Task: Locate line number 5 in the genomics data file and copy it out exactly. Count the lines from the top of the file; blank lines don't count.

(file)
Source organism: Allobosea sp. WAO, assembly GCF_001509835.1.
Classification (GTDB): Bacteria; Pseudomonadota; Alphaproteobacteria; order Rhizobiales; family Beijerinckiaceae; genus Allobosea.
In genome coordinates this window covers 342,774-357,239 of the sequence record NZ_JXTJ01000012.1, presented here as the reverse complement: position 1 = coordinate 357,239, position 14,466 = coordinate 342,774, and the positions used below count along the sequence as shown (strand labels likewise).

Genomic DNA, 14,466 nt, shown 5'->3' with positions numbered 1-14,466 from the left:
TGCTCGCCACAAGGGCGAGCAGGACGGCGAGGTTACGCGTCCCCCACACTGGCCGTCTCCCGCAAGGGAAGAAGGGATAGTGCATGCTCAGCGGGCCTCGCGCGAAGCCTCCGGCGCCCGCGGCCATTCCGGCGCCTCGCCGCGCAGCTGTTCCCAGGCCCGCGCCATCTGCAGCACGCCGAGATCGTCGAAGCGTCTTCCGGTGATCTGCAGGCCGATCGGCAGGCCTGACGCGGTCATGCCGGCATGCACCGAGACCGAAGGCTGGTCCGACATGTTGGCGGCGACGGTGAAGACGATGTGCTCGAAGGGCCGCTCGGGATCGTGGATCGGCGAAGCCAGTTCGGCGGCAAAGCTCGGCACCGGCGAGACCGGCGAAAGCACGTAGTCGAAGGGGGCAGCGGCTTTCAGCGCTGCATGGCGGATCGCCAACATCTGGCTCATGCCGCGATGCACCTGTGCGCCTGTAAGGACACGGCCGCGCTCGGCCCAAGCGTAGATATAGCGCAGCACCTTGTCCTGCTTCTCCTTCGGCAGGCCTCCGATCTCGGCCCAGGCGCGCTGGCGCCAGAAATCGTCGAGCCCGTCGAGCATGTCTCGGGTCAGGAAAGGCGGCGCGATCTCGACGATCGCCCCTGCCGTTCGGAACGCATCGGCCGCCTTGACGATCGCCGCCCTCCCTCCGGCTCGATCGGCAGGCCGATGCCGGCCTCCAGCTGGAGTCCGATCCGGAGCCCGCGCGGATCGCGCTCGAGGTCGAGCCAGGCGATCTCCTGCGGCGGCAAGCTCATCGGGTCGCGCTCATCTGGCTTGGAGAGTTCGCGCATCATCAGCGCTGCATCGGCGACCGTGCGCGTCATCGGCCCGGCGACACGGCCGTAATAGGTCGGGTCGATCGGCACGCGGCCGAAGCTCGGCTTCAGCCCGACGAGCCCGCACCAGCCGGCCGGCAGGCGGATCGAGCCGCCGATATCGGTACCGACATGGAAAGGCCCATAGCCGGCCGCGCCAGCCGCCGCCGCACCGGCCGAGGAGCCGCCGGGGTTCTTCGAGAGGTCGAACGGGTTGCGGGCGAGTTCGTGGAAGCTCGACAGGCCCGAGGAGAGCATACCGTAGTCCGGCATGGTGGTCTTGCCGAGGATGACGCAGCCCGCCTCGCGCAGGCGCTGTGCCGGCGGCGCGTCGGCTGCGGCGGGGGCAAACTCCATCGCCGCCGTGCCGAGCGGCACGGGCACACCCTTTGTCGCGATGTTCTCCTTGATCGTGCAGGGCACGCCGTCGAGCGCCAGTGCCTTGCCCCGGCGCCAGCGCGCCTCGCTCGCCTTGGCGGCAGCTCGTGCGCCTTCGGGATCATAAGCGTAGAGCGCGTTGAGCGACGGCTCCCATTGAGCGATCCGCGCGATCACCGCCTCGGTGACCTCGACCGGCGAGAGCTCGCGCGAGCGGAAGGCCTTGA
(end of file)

TGCTCGCCACAAGGGCGAGCAGGACGGCGAGGTTACGCGTCCCCCACACTGGCCGTCTCCCGCAAGGGAAGAAGGGATAGTGCATGCTCAGCGGGCCTCGCGCGAAGCCTCCGGCGCCCGCGGCCATTCCGGCGCCTCGCCGCGCAGCTGTTCCCAGGCCCGCGCCATCTGCAGCACGCCGAGATCGTCGAAGCGTCTTCCGGTGATCTGCAGGCCGATCGGCAGGCCTGACGCGGTCATGCCGGCATGCACCGAGACCGAAGGCTGGTCCGACATGTTGGCGGCGACGGTGAAGACGATGTGCTCGAAGGGCCGCTCGGGATCGTGGATCGGCGAAGCCAGTTCGGCGGCAAAGCTCGGCACCGGCGAGACCGGCGAAAGCACGTAGTCGAAGGGGGCAGCGGCTTTCAGCGCTGCATGGCGGATCGCCAACATCTGGCTCATGCCGCGATGCACCTGTGCGCCTGTAAGGACACGGCCGCGCTCGGCCCAAGCGTAGATATAGCGCAGCACCTTGTCCTGCTTCTCCTTCGGCAGGCCTCCGATCTCGGCCCAGGCGCGCTGGCGCCAGAAATCGTCGAGCCCGTCGAGCATGTCTCGGGTCAGGAAAGGCGGCGCGATCTCGACGATCGCCCCTGCCGTTCGGAACGCATCGGCCGCCTTGACGATCGCCGCCCTCCCTCCGGCTCGATCGGCAGGCCGATGCCGGCCTCCAGCTGGAGTCCGATCCGGAGCCCGCGCGGATCGCGCTCGAGGTCGAGCCAGGCGATCTCCTGCGGCGGCAAGCTCATCGGGTCGCGCTCATCTGGCTTGGAGAGTTCGCGCATCATCAGCGCTGCATCGGCGACCGTGCGCGTCATCGGCCCGGCGACACGGCCGTAATAGGTCGGGTCGATCGGCACGCGGCCGAAGCTCGGCTTCAGCCCGACGAGCCCGCACCAGCCGGCCGGCAGGCGGATCGAGCCGCCGATATCGGTACCGACATGGAAAGGCCCATAGCCGGCCGCGCCAGCCGCCGCCGCACCGGCCGAGGAGCCGCCGGGGTTCTTCGAGAGGTCGAACGGGTTGCGGGCGAGTTCGTGGAAGCTCGACAGGCCCGAGGAGAGCATACCGTAGTCCGGCATGGTGGTCTTGCCGAGGATGACGCAGCCCGCCTCGCGCAGGCGCTGTGCCGGCGGCGCGTCGGCTGCGGCGGGGGCAAACTCCATCGCCGCCGTGCCGAGCGGCACGGGCACACCCTTTGTCGCGATGTTCTCCTTGATCGTGCAGGGCACGCCGTCGAGCGCCAGTGCCTTGCCCCGGCGCCAGCGCGCCTCGCTCGCCTTGGCGGCAGCTCGTGCGCCTTCGGGATCATAAGCGTAGAGCGCGTTGAGCGACGGCTCCCATTGAGCGATCCGCGCGATCACCGCCTCGGTGACCTCGACCGGCGAGAGCTCGCGCGAGCGGAAGGCCTTGA